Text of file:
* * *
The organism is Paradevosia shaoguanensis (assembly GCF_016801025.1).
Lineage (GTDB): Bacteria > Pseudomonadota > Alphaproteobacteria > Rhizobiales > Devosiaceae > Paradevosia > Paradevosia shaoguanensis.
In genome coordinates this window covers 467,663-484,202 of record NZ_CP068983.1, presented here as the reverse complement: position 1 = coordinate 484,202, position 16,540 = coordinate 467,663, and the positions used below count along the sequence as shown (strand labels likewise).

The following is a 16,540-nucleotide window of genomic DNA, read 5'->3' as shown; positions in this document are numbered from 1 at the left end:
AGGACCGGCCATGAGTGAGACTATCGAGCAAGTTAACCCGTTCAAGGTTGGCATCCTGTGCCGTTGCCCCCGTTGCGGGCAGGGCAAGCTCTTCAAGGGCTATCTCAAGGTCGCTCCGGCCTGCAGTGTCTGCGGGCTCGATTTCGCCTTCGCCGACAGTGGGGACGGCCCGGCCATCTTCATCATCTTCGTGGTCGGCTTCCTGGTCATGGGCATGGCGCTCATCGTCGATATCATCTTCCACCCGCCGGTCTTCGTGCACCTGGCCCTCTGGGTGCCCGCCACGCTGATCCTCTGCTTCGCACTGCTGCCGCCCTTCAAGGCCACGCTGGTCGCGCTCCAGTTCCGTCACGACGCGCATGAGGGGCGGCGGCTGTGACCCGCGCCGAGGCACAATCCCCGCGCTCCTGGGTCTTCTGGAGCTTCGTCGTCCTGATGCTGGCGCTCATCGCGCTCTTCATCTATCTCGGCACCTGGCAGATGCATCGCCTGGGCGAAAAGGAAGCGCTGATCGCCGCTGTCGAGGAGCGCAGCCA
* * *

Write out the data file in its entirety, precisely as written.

The organism is Paradevosia shaoguanensis (assembly GCF_016801025.1).
Lineage (GTDB): Bacteria > Pseudomonadota > Alphaproteobacteria > Rhizobiales > Devosiaceae > Paradevosia > Paradevosia shaoguanensis.
In genome coordinates this window covers 467,663-484,202 of record NZ_CP068983.1, presented here as the reverse complement: position 1 = coordinate 484,202, position 16,540 = coordinate 467,663, and the positions used below count along the sequence as shown (strand labels likewise).

The following is a 16,540-nucleotide window of genomic DNA, read 5'->3' as shown; positions in this document are numbered from 1 at the left end:
AGGACCGGCCATGAGTGAGACTATCGAGCAAGTTAACCCGTTCAAGGTTGGCATCCTGTGCCGTTGCCCCCGTTGCGGGCAGGGCAAGCTCTTCAAGGGCTATCTCAAGGTCGCTCCGGCCTGCAGTGTCTGCGGGCTCGATTTCGCCTTCGCCGACAGTGGGGACGGCCCGGCCATCTTCATCATCTTCGTGGTCGGCTTCCTGGTCATGGGCATGGCGCTCATCGTCGATATCATCTTCCACCCGCCGGTCTTCGTGCACCTGGCCCTCTGGGTGCCCGCCACGCTGATCCTCTGCTTCGCACTGCTGCCGCCCTTCAAGGCCACGCTGGTCGCGCTCCAGTTCCGTCACGACGCGCATGAGGGGCGGCGGCTGTGACCCGCGCCGAGGCACAATCCCCGCGCTCCTGGGTCTTCTGGAGCTTCGTCGTCCTGATGCTGGCGCTCATCGCGCTCTTCATCTATCTCGGCACCTGGCAGATGCATCGCCTGGGCGAAAAGGAAGCGCTGATCGCCGCTGTCGAGGAGCGCAGCCA